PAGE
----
THE POWER of DISCIPLINED LEISURE | The Daily Star
12:00 AM, August 18, 2020 / LAST MODIFIED: 12:00 AM, August 18, 2020

THE POWER of DISCIPLINED LEISURE

Stephen Duneier, an American professional investment manager, strategy consultant, speaker, lecturer, author, artist and Guinness World Record holder (phew!), once relayed a story about his school years at a Ted Talk.

"I wasn't doing well at school through the second year of college," he described, "Instead of approaching studies as a big goal to work on, I decided to make only very slight adjustments. I decided to assume I wouldn't get focused and settled down for more than 5-10 minutes, and instead, let myself work for just a bit, get up and play videogames or shoot hoops, and then come back again for just a bit."

That was all it took to make the difference. Not only did he end up being on the Dean's Honour list in college, Duneier is a polymath of many unique talents — parkour, speaking Deutsch, and flying a helicopter to name a few — even as a Guinness record holder for knitting. Instead of approaching the activity as a giant, complex mountain, he had broken it down into the smallest possible unit of task, and tick that off. And then enjoy the relaxation after it.

"What stands between us and our goals is not magical skills or talent, but how we approach the problem," described Dunnier. This is the power of marginal adjustments. It can discipline leisure as well as get things done in a way that is rewarding and truly relaxing.

This leisure is synonymous to "relaxing," or "downtime" or just being intentionally lazy. Aristotle, the great Greek philosopher, on the other hand took it another step further — the idea of "noble leisure." Far from being mere passivity/relaxation, true leisure is an activity in which a person finds their greatest fulfilment.

Leisure, unlike mere amusement, involves pleasure, happiness, and living blessedly, he described. And this is not possible for those who are occupied, as occupations aim at some necessary end. So, there should be education with a view to leisure, that is, with a view to things done for their own sake, according to the philosopher. It consists of the activities that are most properly human. To be at leisure is to be free to pursue studies and activities aimed at the cultivation of virtue (such as music, poetry, and philosophy).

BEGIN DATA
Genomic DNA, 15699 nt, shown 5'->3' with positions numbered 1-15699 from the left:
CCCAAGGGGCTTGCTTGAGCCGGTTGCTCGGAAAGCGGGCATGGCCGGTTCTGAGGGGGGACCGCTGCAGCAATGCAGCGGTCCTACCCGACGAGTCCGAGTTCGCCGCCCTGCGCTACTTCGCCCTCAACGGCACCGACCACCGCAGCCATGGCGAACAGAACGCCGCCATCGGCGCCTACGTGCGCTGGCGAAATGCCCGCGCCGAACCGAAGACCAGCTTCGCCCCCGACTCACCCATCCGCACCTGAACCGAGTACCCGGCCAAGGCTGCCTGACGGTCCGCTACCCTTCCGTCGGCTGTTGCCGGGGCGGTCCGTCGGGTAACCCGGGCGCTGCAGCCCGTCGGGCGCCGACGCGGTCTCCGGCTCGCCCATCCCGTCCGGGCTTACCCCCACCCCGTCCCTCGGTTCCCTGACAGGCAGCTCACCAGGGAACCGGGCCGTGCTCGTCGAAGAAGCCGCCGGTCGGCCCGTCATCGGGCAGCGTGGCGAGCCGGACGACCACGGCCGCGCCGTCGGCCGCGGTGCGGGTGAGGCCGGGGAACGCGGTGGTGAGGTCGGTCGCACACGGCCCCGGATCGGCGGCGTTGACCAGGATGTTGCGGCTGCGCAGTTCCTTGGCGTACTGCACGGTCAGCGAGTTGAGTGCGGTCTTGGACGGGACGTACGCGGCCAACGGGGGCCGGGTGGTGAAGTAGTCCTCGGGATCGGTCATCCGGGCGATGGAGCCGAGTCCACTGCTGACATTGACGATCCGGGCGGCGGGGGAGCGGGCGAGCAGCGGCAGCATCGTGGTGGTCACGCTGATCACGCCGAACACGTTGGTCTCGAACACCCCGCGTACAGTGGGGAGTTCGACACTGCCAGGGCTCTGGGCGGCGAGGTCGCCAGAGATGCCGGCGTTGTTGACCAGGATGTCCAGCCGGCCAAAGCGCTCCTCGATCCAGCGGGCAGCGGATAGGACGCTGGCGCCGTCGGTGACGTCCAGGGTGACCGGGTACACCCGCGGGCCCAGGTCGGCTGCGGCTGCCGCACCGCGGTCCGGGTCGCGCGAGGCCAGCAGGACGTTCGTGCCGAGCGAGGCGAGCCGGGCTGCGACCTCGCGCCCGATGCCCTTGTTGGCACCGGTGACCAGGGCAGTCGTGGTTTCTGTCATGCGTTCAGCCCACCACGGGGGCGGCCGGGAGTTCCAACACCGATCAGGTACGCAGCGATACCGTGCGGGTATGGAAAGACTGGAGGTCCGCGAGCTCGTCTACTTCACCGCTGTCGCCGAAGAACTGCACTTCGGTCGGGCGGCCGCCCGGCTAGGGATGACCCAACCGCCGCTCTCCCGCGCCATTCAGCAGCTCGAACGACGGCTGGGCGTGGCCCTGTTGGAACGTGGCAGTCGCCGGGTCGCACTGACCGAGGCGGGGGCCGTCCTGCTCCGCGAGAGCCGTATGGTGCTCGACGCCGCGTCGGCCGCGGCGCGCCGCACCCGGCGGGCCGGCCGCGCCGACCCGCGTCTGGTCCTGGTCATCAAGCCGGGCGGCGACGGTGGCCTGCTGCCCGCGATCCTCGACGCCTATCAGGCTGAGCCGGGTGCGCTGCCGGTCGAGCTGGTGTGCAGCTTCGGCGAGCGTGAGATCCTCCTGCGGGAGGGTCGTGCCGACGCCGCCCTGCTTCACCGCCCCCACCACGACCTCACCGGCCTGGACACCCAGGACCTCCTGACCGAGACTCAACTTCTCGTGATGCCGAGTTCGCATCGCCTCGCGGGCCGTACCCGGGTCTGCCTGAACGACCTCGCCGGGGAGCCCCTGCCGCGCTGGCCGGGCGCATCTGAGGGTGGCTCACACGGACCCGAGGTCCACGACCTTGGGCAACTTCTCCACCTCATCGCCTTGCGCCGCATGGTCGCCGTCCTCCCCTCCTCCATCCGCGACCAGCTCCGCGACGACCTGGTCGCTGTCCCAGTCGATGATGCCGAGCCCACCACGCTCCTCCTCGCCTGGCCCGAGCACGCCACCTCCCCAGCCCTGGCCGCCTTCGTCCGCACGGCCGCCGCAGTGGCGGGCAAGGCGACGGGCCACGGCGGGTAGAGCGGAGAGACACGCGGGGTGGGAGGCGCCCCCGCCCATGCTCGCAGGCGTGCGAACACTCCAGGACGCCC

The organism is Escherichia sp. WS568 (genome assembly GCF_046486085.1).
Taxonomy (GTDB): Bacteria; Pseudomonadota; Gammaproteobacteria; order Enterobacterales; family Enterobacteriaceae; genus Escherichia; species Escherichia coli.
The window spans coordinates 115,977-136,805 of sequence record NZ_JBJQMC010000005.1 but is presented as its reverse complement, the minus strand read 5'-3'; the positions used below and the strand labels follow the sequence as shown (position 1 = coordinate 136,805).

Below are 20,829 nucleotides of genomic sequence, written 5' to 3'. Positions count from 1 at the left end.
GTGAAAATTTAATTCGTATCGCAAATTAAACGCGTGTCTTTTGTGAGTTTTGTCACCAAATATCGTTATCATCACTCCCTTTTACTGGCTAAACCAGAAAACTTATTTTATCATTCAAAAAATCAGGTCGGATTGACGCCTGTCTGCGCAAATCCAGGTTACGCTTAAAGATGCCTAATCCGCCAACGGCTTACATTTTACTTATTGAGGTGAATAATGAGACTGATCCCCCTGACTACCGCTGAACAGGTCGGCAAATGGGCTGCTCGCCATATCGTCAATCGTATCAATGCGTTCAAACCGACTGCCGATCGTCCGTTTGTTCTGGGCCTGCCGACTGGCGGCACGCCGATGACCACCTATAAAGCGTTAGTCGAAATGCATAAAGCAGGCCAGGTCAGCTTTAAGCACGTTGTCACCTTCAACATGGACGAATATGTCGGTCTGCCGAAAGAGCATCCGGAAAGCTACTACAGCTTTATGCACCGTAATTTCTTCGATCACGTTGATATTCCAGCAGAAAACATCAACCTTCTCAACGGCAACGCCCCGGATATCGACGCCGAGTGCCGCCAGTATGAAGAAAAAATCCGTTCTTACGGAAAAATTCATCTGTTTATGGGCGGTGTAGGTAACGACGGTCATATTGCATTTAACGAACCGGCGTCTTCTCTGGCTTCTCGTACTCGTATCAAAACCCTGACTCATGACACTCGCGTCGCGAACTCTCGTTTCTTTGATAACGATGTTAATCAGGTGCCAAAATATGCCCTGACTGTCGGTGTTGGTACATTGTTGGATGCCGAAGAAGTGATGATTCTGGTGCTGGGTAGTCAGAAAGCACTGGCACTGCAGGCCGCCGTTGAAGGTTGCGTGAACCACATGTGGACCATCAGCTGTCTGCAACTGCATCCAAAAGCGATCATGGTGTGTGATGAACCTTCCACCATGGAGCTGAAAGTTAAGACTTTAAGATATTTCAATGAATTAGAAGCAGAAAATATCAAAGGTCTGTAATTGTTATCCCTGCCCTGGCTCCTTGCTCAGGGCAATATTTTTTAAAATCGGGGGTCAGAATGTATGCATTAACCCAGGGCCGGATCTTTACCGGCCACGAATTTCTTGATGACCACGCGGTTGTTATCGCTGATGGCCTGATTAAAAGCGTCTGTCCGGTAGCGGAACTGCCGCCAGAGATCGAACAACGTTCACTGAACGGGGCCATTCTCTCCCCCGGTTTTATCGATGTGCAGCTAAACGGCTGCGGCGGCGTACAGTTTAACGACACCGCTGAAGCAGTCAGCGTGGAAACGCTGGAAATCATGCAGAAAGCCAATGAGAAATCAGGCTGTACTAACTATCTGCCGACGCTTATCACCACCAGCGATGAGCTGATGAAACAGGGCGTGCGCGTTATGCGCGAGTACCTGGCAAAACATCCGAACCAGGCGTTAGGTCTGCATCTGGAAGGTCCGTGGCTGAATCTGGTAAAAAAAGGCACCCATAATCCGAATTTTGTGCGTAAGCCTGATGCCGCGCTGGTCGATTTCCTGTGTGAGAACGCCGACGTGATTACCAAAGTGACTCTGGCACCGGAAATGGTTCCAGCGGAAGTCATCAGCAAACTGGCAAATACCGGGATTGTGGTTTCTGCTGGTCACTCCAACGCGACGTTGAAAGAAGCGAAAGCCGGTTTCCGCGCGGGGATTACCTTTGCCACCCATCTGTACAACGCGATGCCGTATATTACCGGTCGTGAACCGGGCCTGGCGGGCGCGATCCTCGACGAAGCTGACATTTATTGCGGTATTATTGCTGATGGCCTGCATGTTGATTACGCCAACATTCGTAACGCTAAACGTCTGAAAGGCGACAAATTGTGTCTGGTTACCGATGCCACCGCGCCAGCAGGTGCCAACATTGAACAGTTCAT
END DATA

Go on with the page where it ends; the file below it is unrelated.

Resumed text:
When was the last time you chalked in time to paint for fun, or dance alone in a locked room?

We train our children, our employees, and ourselves to be disciplined in our work, in setting and achieving goals, and in pursuing both financial and material surplus. Why not a discipline aimed at leisure? This discipline should not be a boring regimen or a scoreboard (unless you like that), but a slow, deliberate, marginal shift in habits. The main reason things like diets or New Years' Resolutions don't usually sustain is because the emphasis is on a timed scoreboard, rather than building habits that last.

If we apply the same discipline that we exhibit in other areas of our life — such as work and family — and use it as a tool to approach leisure, we can actually enjoy the hobbies we long lost. Painting, for example, is a widely used psychological tool to release stress and trauma. Incorporating a painting hobby into your week can help relax, but also be closer to activities that elevate humans, if we are still talking about Aristotle.

To create habits, one first needs discipline. And to change the way we look at discipline — via marginal adjustment to our day or task-span. And by creating these habits, the practice becomes self-fulfilling. Over time, when positive results yield, it further reinforces a renewed discipline to the habit. This includes being able to plug off from Netflix or Instagram while you are practicing said marginal adjustment.

"I learned German by deleting music from my iPod and putting in the Pimsleur programme," recounted Dunnier. "I removed the temptation by removing all temptation — the music. So, when I'd be coming home from work, I had no option but to learn German!"

By removing yourself from tiny distractions, things get easier for those small tasks that're now ridiculously easy for you (if not, simplify more!). Overtime, you will realise it's not much, but you are turning into a "disciplined individual" who has the power to step away from Facebook and finish five pages of your new book.

"I'm still that C-student. All I do is take big ambitious projects people seem to marvel, break them down into its simplest achievable form and then just make marginal adjustments along the way to increase the odds of achieving them," concluded Dunnier.

 

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